|The Bridge Street Yard from a nearby building (looking north). Taken c. 1899 and sourced from the "Trams Downunder" website.|
|Marty McFly knew all about going backwards to make any progress. Sydney goes backwards. Sydney goes around in circles. And sometimes just this propulsive need, pushes the city forward. At the moment, we are constructing a tramway system through the retail and financial heart of the city. But, hang on a tick, some of you may cry. Didn't Sydney have an extensive tramways system... shhh ... shh ... backwards, remember. One must go backwards to get to the future.|
The first tramway in Sydney lasted from 1861 until 1866. It closed down because other "road" users were inconvenienced by the rails .. and the competition. Just like in the mid-1950s, the NRMA set up a hue'n'cry about the trams, and how they inconvenienced citizens devoted to the family car, and the supremacy of the individual vs the collective. So that second go at a tramway in Sydney lasted from 1879 until 1961. Steam trams pulled the carriages from 1879 until about 1905, when electricity took over. Coal fired, got it?
|Top - This photo is off-putting as it distorts the intersection. The telegraph polein Bridge St and it goes up'n'over and continues on to the top right. Meanwhile, Phillip St comes in from cenrtre left and goes out the bottom right (before 1902, sourced from SR-NSW)|
Bottom Left - This is a Henry King photo held by the PHM and dated 1890. It shows one steam tram going into the yard, and another coming around the corner of the Colonial Secretary's building ready to cut diagonally across the intersection and follow suit.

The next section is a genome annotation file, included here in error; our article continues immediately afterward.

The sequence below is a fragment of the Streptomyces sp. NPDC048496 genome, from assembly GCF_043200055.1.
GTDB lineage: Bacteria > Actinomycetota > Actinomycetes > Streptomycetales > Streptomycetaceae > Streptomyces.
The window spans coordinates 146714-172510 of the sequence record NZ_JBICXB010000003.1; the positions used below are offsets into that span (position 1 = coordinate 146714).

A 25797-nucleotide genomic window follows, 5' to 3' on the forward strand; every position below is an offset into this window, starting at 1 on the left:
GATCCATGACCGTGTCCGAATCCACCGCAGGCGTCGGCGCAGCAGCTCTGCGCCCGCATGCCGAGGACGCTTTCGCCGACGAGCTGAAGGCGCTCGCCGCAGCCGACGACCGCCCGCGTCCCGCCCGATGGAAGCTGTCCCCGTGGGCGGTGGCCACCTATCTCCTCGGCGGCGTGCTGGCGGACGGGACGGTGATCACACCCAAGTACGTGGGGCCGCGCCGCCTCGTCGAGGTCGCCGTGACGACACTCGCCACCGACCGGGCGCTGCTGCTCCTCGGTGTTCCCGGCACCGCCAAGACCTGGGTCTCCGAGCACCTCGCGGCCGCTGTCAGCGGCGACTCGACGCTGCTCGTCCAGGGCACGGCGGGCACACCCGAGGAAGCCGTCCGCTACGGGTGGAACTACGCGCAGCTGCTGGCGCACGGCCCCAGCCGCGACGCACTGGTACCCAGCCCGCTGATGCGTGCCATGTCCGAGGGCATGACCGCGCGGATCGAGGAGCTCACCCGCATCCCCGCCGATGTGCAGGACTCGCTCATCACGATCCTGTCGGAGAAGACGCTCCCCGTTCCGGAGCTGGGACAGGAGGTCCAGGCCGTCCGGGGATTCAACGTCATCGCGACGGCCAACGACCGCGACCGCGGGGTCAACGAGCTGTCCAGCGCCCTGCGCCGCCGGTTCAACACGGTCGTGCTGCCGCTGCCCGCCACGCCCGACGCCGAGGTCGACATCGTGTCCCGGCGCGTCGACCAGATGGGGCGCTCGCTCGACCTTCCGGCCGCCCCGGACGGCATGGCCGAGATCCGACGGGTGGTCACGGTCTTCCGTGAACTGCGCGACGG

Bottom right - This image is undated, and is sourced from John Cowper's Flickr A/C. We are looking straight up Phillip St (south) and the steam tram is disappearing into the yard on our left.
|Steam trams came into the city on their various routes, and had to wait somewhere before the return jpourney. Their crew needed facilities. This yard was their waiting shed.|
Now Sydney is a very beautiful city, situated as it is on a harbour. But that harbour occupies a drowned valley, a very deep drowned valley. Sydney has been built on all the ridges and valleys that remeined. It is very tortuous. Beautiful, but rugged. Not all lines could adapt to the steam-tram as they were too steep. The Edgecliff to Erskineville Street Wharf tram had to be pulled by cable to get it up and over William Street.